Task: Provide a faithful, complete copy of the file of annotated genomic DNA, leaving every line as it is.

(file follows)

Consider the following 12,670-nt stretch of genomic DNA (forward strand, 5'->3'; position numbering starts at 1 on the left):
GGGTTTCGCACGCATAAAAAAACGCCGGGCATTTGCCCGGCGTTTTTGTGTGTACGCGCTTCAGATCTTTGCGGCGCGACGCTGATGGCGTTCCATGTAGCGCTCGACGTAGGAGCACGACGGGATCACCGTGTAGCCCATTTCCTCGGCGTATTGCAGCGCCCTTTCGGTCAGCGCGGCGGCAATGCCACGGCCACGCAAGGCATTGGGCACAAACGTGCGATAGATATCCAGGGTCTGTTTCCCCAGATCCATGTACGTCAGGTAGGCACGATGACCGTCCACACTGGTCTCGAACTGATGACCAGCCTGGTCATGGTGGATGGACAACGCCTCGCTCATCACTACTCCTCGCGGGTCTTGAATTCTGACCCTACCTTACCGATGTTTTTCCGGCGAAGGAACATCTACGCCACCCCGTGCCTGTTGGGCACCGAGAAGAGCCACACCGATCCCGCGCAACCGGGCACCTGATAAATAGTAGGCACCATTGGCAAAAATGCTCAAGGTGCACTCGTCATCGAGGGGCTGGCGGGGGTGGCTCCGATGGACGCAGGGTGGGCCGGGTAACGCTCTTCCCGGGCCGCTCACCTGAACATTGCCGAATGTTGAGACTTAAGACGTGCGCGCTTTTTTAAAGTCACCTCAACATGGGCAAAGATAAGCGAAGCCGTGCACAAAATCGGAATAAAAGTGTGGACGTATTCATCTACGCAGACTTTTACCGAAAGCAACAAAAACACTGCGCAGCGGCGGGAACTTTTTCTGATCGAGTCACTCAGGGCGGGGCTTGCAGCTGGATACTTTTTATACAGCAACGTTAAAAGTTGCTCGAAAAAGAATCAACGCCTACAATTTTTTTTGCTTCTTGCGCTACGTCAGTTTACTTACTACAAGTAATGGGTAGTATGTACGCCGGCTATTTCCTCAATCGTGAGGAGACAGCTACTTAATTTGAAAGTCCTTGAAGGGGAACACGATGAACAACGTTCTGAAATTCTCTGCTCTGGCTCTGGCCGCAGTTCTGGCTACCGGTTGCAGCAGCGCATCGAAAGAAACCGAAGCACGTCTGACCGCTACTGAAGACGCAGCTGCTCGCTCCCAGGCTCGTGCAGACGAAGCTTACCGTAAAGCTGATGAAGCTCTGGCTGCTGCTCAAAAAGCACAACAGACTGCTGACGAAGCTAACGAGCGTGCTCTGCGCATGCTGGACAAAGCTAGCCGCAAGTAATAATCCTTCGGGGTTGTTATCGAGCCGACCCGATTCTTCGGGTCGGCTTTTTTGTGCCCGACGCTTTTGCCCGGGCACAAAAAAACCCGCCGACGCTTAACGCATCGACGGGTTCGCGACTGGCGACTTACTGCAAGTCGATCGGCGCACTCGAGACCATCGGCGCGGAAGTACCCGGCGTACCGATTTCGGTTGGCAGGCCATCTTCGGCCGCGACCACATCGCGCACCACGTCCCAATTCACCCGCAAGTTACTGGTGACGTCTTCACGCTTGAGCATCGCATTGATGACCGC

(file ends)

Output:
Consider the following 12,670-nt stretch of genomic DNA (forward strand, 5'->3'; position numbering starts at 1 on the left):
GGGTTTCGCACGCATAAAAAAACGCCGGGCATTTGCCCGGCGTTTTTGTGTGTACGCGCTTCAGATCTTTGCGGCGCGACGCTGATGGCGTTCCATGTAGCGCTCGACGTAGGAGCACGACGGGATCACCGTGTAGCCCATTTCCTCGGCGTATTGCAGCGCCCTTTCGGTCAGCGCGGCGGCAATGCCACGGCCACGCAAGGCATTGGGCACAAACGTGCGATAGATATCCAGGGTCTGTTTCCCCAGATCCATGTACGTCAGGTAGGCACGATGACCGTCCACACTGGTCTCGAACTGATGACCAGCCTGGTCATGGTGGATGGACAACGCCTCGCTCATCACTACTCCTCGCGGGTCTTGAATTCTGACCCTACCTTACCGATGTTTTTCCGGCGAAGGAACATCTACGCCACCCCGTGCCTGTTGGGCACCGAGAAGAGCCACACCGATCCCGCGCAACCGGGCACCTGATAAATAGTAGGCACCATTGGCAAAAATGCTCAAGGTGCACTCGTCATCGAGGGGCTGGCGGGGGTGGCTCCGATGGACGCAGGGTGGGCCGGGTAACGCTCTTCCCGGGCCGCTCACCTGAACATTGCCGAATGTTGAGACTTAAGACGTGCGCGCTTTTTTAAAGTCACCTCAACATGGGCAAAGATAAGCGAAGCCGTGCACAAAATCGGAATAAAAGTGTGGACGTATTCATCTACGCAGACTTTTACCGAAAGCAACAAAAACACTGCGCAGCGGCGGGAACTTTTTCTGATCGAGTCACTCAGGGCGGGGCTTGCAGCTGGATACTTTTTATACAGCAACGTTAAAAGTTGCTCGAAAAAGAATCAACGCCTACAATTTTTTTTGCTTCTTGCGCTACGTCAGTTTACTTACTACAAGTAATGGGTAGTATGTACGCCGGCTATTTCCTCAATCGTGAGGAGACAGCTACTTAATTTGAAAGTCCTTGAAGGGGAACACGATGAACAACGTTCTGAAATTCTCTGCTCTGGCTCTGGCCGCAGTTCTGGCTACCGGTTGCAGCAGCGCATCGAAAGAAACCGAAGCACGTCTGACCGCTACTGAAGACGCAGCTGCTCGCTCCCAGGCTCGTGCAGACGAAGCTTACCGTAAAGCTGATGAAGCTCTGGCTGCTGCTCAAAAAGCACAACAGACTGCTGACGAAGCTAACGAGCGTGCTCTGCGCATGCTGGACAAAGCTAGCCGCAAGTAATAATCCTTCGGGGTTGTTATCGAGCCGACCCGATTCTTCGGGTCGGCTTTTTTGTGCCCGACGCTTTTGCCCGGGCACAAAAAAACCCGCCGACGCTTAACGCATCGACGGGTTCGCGACTGGCGACTTACTGCAAGTCGATCGGCGCACTCGAGACCATCGGCGCGGAAGTACCCGGCGTACCGATTTCGGTTGGCAGGCCATCTTCGGCCGCGACCACATCGCGCACCACGTCCCAATTCACCCGCAAGTTACTGGTGACGTCTTCACGCTTGAGCATCGCATTGATGACCGC